/* Two many significant bits */

errno = BIGNUM_NOSPACE;

return -1;

} else if (BIGNUM_SIZE(num) == 2) {

*temp = ((unsigned long) num->element[1] << 16) | num->element[0];

} else {

*temp = num->element[0];

}

if (BIGNUM_SIGN(num) == NEGATIVE) *temp = -*temp;

return 0;

}

Two things can go wrong when you try to create a bignum: You can run out of memory or the user can ask for too many elements. In the case of an error, NULL is returned instead of a bignum, and errno is set to the reason the call failed. This places the burden of checking for errors and handling them on the callers of the function.

If you can make a bignum, you also need a way to discard numbers that are no longer needed. The routine destroy_ bignum releases the memory occupied by a bignum, accepting a previously created bignum or a NULL. Accepting NULL allows for simpler handling of exceptions when dealing with bignums. If you set all temporary bignums to NULL before attempting to create them, you can destroy all temporary bignums on an exception without having to keep track of which bignums were actually allocated.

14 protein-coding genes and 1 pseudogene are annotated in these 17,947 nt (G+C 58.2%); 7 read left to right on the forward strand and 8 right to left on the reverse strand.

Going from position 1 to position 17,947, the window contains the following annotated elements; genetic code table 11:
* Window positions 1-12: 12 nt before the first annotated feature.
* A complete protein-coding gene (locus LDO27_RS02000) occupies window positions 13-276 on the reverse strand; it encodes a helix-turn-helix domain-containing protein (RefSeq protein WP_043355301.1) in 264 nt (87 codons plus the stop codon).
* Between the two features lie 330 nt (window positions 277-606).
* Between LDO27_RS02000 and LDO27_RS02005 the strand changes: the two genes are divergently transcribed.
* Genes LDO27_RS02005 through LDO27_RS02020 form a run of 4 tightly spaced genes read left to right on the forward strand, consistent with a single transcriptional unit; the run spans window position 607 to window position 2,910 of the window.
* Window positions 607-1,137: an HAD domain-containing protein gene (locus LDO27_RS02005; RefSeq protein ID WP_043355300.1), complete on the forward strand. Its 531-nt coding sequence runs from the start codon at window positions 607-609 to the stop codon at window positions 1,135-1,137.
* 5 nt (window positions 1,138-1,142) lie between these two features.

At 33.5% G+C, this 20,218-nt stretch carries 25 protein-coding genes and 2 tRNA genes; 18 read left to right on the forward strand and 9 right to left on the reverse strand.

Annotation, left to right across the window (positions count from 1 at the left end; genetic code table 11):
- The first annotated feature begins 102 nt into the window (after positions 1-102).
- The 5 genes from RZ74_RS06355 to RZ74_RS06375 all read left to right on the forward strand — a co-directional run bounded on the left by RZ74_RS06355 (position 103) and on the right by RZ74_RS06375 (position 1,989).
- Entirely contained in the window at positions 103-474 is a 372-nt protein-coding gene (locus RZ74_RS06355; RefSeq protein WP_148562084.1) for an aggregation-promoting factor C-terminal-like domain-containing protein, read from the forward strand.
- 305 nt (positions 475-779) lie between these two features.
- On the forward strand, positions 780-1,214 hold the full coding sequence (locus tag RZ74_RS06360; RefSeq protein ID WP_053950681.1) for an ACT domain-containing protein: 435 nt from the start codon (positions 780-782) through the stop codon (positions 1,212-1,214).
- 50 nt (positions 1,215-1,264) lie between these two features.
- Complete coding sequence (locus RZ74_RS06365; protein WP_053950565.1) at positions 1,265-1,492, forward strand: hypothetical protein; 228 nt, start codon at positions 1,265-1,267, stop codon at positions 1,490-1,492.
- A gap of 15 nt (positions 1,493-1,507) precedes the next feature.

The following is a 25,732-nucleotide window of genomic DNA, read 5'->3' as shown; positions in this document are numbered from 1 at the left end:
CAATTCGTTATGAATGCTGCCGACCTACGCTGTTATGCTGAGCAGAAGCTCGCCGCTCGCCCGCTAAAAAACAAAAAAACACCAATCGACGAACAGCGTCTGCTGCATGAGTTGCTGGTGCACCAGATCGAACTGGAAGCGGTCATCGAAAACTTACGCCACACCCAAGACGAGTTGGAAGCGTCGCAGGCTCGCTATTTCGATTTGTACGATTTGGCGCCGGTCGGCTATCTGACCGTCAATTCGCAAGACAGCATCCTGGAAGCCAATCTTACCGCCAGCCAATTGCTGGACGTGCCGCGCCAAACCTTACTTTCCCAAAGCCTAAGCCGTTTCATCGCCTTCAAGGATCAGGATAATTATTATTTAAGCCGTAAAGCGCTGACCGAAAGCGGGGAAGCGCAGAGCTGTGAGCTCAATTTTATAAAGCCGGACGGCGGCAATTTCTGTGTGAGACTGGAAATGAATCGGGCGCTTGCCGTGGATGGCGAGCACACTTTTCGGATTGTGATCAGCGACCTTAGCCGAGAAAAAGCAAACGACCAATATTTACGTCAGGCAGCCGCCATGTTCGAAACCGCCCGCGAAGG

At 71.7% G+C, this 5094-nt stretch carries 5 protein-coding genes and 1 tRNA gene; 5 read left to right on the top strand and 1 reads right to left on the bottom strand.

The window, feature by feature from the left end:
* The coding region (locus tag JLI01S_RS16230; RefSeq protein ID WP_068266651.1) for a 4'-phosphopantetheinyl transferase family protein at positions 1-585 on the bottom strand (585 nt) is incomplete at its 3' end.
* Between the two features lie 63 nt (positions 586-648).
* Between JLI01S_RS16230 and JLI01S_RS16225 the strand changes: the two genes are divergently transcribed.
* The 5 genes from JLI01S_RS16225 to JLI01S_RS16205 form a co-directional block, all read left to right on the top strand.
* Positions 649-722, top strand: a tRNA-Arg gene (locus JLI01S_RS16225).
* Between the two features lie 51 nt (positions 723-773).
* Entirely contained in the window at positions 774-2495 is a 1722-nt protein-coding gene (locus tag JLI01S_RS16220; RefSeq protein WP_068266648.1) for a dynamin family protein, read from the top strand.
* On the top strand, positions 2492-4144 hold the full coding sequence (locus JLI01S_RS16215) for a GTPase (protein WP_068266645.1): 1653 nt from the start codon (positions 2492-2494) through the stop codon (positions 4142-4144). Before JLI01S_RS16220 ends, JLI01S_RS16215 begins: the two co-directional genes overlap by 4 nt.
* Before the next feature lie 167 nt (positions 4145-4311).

Another useful routine is copy_bignum, which creates a temporary number that can be altered within a routine. Without temporary copies, a subroutine would end up changing the values of bignums passed to it.**Converting Integers to Big Numbers**

In an ideal world, users of the infinite-integer library should never have to see the internals of a bignum. Instead, they would start with known data types and call functions to convert the known data type into and out of bignum format. Most conversions will require math functions that work on bignums, so for the moment, I'll restrict the discussion to signed and unsigned integers.